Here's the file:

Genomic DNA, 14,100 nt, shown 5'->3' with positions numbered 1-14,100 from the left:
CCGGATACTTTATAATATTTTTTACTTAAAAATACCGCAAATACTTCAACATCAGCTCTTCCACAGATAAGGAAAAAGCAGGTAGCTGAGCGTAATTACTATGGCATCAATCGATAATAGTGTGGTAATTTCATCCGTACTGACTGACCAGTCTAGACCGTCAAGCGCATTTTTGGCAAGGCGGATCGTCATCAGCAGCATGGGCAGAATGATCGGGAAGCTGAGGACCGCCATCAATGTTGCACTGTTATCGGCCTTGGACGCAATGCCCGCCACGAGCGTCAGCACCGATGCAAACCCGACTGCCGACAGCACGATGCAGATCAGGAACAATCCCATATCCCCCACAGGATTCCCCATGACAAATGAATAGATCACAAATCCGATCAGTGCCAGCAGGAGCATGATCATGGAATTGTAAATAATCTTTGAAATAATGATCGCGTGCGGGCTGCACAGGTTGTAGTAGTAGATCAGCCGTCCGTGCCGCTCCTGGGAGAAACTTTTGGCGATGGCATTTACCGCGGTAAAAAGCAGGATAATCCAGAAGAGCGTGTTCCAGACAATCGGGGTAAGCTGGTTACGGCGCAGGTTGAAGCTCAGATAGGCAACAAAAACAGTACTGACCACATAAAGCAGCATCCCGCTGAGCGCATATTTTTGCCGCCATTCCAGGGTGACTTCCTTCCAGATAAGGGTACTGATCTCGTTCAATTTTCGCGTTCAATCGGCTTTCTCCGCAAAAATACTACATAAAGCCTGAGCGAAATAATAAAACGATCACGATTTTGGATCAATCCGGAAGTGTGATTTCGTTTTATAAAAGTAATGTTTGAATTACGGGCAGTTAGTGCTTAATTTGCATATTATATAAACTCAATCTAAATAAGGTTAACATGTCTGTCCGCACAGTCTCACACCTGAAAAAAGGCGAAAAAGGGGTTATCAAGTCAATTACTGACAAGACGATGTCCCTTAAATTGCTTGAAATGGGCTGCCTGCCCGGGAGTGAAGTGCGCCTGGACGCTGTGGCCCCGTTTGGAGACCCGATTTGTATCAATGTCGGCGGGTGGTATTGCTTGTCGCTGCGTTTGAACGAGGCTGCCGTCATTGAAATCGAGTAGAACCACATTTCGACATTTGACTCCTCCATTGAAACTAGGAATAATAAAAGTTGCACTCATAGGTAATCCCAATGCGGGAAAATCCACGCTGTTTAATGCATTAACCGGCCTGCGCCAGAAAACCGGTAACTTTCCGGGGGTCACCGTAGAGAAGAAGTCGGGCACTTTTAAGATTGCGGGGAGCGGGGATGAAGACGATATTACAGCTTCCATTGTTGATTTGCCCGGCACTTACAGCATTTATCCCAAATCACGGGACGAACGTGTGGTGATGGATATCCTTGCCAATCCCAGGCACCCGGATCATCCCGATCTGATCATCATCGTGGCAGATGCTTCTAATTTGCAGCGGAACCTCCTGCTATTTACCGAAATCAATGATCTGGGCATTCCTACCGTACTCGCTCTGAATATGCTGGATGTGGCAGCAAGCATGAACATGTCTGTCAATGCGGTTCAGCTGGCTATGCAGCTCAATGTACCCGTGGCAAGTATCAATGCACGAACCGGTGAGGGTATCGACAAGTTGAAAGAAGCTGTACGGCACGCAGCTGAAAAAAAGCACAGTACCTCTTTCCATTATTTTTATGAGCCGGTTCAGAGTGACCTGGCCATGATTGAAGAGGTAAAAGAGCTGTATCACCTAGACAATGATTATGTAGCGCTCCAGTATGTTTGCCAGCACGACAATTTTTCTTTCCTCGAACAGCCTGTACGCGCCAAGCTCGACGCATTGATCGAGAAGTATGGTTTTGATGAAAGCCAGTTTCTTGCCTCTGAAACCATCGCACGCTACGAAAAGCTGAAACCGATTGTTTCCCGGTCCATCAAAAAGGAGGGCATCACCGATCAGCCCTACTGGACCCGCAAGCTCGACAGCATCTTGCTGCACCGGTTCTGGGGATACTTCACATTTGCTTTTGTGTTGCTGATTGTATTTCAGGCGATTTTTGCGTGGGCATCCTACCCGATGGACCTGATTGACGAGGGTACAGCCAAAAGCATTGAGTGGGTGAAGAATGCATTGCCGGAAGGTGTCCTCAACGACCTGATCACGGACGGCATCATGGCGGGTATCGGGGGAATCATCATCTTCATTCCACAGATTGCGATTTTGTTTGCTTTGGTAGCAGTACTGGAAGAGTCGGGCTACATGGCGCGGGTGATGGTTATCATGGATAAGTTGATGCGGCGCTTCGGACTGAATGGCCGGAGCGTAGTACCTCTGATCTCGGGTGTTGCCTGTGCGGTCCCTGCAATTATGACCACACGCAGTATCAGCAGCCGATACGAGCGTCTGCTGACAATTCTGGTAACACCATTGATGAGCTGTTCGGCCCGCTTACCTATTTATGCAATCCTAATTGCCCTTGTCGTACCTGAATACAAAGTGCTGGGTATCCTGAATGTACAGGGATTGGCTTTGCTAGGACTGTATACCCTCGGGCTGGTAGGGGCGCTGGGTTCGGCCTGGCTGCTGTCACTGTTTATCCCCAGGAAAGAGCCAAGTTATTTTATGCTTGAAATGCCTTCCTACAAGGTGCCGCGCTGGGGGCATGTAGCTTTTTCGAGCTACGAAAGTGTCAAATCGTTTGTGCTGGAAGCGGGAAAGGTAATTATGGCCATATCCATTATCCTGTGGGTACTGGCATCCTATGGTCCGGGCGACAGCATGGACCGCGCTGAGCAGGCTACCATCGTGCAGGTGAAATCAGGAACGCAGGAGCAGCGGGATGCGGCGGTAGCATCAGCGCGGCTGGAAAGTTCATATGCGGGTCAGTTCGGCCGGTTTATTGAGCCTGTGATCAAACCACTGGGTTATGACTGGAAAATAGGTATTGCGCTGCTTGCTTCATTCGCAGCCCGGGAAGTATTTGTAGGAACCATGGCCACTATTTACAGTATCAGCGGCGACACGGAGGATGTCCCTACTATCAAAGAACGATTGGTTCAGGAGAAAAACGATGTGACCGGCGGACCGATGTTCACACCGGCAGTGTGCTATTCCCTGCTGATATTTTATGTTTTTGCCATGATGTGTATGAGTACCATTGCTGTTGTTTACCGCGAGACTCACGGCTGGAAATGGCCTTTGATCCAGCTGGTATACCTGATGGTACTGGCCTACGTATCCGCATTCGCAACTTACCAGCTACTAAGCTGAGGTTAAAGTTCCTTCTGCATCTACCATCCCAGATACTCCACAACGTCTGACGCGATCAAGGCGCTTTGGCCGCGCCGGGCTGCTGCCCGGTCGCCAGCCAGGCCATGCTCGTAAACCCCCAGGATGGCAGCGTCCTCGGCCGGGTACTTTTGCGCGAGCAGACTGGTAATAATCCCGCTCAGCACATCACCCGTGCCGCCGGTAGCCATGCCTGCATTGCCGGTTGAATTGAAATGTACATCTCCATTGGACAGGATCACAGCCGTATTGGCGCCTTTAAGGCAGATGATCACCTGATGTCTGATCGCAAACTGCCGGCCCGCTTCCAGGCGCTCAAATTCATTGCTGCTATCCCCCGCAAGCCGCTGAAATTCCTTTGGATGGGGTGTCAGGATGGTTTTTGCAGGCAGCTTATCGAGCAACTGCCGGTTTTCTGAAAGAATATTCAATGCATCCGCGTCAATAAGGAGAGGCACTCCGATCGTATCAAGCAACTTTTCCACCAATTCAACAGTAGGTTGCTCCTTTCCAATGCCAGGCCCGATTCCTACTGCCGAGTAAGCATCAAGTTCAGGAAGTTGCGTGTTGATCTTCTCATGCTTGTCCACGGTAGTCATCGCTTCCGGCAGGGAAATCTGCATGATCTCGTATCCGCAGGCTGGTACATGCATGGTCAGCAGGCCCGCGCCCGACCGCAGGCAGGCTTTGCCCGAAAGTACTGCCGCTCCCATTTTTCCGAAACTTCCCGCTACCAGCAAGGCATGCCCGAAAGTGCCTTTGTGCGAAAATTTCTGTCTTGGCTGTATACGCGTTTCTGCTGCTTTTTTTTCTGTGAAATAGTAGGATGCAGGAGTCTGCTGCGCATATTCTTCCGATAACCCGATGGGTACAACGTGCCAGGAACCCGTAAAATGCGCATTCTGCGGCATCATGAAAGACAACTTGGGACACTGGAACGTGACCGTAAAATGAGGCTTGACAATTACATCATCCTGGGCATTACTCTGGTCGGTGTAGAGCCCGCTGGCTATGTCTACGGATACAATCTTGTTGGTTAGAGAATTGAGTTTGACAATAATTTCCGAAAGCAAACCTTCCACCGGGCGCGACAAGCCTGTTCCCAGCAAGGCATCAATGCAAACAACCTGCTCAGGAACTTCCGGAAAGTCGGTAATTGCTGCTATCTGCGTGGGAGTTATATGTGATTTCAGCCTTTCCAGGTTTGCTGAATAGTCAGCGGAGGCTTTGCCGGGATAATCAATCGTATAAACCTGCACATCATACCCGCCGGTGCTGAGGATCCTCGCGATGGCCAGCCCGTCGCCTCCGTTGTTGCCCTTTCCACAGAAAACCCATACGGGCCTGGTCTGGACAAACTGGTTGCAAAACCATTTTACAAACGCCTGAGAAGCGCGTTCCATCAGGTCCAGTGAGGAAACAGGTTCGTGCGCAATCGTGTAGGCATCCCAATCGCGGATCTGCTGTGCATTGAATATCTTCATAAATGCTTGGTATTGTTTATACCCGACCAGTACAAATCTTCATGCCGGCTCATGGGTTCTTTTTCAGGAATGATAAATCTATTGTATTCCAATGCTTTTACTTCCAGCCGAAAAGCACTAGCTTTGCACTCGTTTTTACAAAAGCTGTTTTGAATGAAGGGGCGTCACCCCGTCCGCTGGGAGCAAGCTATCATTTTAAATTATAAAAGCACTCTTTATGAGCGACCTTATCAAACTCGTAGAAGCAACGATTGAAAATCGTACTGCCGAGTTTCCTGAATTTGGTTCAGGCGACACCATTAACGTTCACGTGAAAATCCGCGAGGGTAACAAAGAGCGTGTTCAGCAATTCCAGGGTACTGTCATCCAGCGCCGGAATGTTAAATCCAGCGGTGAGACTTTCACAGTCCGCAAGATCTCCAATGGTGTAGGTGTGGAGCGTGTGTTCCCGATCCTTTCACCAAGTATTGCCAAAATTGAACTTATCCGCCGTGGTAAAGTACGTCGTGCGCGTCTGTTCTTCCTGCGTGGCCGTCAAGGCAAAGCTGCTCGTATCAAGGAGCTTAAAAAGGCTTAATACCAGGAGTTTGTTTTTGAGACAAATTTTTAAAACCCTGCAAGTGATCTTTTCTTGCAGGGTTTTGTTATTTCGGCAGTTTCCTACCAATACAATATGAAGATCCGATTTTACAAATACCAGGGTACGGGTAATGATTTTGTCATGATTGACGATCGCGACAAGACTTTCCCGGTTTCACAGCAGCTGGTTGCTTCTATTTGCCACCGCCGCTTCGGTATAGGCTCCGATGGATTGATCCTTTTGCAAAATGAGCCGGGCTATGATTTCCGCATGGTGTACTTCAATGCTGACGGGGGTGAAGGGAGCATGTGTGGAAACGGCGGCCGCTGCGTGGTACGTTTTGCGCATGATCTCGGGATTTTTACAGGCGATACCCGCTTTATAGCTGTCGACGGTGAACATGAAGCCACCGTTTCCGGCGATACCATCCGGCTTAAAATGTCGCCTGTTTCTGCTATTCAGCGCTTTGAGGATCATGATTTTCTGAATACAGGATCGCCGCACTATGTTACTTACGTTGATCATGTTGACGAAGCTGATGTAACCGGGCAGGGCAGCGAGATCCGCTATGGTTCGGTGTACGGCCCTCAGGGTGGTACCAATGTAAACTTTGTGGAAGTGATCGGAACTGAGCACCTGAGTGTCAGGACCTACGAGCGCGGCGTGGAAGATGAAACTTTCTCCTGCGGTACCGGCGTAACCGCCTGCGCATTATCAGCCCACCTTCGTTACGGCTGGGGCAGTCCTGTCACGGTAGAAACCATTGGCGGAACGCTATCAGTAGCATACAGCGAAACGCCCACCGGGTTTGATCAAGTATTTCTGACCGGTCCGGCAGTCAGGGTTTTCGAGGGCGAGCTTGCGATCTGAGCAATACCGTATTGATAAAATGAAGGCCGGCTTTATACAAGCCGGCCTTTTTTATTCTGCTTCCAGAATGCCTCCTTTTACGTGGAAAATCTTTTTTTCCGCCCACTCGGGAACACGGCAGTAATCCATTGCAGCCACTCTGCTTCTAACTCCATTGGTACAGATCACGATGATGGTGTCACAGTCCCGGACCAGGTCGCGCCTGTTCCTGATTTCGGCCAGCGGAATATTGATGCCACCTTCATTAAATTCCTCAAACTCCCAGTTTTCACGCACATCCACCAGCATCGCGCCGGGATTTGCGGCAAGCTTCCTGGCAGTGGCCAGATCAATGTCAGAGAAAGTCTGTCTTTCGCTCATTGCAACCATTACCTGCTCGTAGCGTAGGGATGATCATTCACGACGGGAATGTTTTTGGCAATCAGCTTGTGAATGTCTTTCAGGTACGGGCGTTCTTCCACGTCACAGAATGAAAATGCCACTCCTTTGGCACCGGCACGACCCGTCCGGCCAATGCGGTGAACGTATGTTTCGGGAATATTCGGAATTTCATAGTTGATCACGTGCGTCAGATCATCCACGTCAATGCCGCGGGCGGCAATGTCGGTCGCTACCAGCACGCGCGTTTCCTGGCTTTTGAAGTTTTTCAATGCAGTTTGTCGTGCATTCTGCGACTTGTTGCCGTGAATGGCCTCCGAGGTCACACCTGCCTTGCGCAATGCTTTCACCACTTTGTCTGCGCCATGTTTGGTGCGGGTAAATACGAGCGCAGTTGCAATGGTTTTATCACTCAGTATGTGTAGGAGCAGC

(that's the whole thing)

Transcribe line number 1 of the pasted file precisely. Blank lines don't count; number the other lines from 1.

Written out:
Genomic DNA, 14,100 nt, shown 5'->3' with positions numbered 1-14,100 from the left: